The environmental problems emphasize the urgent need to evaluate the available natural resources and their requirement by a rapidly growing human population (Hardin, 1993). All the basic natural resources including the land, water, energy and biota have been inherently limited for human use (Lubchenco, 1998). As the human population continues to grow, the water is being divided amongst the increasing number of people.

The rapid population growth in many municipalities in the arid eastern Iran continues to place increasing demands on limited fresh water supplies. Many cities and districts are struggling to balance water use among municipal, industrial, agricultural and recreational users. Treated or recycled wastewater appears to be the only water resource that is increasing as other sources are dwindling. Use of Recycled Waste Water (RWW) for irrigating landscapes is often viewed as one of the approaches to maximize the existing water resources. Often, recycled wastewater contains different levels of dissolved solids, nutrients (N and P) and other elements. Nitrogen, P and K are three important elements in maintaining a healthy turf stand with N producing the greatest growth response.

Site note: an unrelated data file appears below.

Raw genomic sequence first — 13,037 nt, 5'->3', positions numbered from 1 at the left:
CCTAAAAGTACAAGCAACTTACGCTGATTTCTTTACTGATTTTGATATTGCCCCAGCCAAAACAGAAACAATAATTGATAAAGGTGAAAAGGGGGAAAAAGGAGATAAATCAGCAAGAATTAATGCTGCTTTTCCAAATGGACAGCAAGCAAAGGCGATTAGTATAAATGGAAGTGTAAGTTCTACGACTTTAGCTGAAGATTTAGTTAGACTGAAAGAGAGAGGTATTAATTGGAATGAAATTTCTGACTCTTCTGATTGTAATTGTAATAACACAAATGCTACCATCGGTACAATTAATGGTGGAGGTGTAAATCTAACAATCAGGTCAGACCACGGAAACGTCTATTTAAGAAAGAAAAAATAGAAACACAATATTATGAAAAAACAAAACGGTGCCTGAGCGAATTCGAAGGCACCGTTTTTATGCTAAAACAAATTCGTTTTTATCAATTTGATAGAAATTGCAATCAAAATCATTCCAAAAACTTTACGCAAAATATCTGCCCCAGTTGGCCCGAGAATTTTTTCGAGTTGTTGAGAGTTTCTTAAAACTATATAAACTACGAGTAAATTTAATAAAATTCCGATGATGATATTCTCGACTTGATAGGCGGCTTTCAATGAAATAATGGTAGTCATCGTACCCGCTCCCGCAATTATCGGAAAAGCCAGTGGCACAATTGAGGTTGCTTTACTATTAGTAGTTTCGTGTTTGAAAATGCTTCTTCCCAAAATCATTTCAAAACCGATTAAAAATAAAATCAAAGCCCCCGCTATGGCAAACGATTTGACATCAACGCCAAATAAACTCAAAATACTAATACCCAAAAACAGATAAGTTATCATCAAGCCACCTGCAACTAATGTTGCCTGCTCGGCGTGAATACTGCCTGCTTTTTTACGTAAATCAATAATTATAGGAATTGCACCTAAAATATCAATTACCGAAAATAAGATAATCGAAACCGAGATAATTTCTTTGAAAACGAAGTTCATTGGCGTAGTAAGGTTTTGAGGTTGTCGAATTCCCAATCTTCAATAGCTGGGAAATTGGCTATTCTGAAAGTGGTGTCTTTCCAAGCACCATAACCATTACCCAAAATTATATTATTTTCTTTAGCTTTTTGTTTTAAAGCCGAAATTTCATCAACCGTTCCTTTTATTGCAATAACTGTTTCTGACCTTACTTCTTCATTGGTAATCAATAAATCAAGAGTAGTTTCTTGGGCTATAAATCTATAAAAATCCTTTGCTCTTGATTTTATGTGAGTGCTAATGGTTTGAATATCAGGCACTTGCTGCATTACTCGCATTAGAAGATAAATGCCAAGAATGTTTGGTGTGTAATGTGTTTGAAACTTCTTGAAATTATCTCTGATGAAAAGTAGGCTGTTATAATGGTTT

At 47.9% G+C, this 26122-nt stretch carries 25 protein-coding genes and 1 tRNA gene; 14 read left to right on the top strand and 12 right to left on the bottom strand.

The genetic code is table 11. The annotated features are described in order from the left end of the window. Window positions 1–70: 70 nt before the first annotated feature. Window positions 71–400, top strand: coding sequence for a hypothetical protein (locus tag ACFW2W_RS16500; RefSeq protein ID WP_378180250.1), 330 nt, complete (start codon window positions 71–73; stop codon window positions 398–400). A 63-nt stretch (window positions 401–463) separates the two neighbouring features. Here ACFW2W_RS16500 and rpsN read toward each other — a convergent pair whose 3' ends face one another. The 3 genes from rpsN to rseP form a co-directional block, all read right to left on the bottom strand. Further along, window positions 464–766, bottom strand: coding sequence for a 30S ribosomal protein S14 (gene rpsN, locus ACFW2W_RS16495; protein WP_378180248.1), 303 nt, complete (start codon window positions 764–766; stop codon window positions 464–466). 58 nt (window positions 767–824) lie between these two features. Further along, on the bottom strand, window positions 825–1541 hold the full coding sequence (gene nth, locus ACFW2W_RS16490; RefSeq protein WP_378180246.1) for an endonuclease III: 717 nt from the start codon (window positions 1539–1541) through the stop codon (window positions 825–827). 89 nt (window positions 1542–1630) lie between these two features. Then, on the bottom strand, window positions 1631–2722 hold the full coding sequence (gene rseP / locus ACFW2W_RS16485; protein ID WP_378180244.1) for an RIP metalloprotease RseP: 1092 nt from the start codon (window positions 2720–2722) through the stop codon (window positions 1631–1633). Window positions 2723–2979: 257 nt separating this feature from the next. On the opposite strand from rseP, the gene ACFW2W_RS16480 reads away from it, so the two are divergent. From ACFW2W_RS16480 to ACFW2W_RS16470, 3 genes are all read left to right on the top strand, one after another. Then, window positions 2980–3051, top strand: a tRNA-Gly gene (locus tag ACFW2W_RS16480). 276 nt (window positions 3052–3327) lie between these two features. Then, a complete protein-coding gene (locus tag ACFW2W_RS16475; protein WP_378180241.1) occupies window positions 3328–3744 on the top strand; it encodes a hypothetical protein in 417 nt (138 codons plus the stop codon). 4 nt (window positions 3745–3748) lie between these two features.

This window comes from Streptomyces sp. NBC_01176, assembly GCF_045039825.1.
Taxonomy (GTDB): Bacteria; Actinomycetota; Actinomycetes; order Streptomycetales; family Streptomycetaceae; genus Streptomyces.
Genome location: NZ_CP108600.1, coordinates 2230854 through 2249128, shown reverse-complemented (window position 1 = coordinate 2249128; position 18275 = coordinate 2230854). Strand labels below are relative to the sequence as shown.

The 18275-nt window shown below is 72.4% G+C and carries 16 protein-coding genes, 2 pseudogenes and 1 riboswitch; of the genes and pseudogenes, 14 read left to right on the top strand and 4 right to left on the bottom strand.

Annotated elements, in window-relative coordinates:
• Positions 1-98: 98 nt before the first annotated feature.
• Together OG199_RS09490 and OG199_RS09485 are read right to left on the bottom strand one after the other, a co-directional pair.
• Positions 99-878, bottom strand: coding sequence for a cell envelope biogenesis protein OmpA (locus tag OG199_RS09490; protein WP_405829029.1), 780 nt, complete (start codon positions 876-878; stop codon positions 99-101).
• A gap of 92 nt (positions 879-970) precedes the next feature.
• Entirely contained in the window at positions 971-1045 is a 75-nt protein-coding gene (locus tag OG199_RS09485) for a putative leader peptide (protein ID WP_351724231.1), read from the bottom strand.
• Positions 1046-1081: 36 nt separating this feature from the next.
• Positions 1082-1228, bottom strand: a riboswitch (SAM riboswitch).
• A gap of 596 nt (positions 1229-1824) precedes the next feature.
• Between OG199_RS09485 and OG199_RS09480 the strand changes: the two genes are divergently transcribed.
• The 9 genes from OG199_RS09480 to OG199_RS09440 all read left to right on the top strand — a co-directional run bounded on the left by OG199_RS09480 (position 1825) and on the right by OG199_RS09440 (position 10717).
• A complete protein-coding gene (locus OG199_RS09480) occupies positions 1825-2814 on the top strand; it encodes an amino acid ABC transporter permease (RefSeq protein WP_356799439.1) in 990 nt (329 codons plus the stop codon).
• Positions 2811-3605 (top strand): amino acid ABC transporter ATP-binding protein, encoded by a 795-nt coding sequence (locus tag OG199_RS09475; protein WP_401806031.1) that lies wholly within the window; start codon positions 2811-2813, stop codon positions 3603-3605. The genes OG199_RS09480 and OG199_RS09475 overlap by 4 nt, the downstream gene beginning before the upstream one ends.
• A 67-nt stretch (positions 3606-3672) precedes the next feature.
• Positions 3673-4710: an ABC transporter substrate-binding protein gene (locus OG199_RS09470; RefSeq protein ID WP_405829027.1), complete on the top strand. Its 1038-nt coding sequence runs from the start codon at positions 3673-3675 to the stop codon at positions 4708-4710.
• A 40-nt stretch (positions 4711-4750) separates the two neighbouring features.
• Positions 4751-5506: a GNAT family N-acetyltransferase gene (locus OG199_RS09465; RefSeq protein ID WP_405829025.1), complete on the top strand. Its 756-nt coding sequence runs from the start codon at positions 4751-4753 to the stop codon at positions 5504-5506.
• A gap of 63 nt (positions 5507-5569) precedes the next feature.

Research done in the central Iran has indicated that dense, well-managed turf grass areas are among the best bio-filtration systems available for removal of excess nutrients and further reclamation of recycled wastewater. Pasture was the earliest and currently the leading urban landscape users of RWW in southeastern Iran. Recently, this reuse practice has been extended to include some of the large area, open spaces and greenbelts. There is limited information available in the arid eastern Iran concerning effects of irrigation with RWW on soil chemical characteristics. Most research addressing this issue has been conducted in the center Iran where the soil type and climate conditions are quite different from Sistan region. Research is needed to examine the impact of different term RWW irrigation on soil chemical properties in hot regions. In this study, we examine the soil chemical properties of 5 part of Sistan that have been irrigated with RWW for 3 to 14 year, in comparison with 5 pasture with similar age ranges, soil texture, landscape management regimes and plant species, but use surface water for irrigation and assess changes in soil chemical properties after 3 to 5 year of RWW irrigation on two selected part of pasture.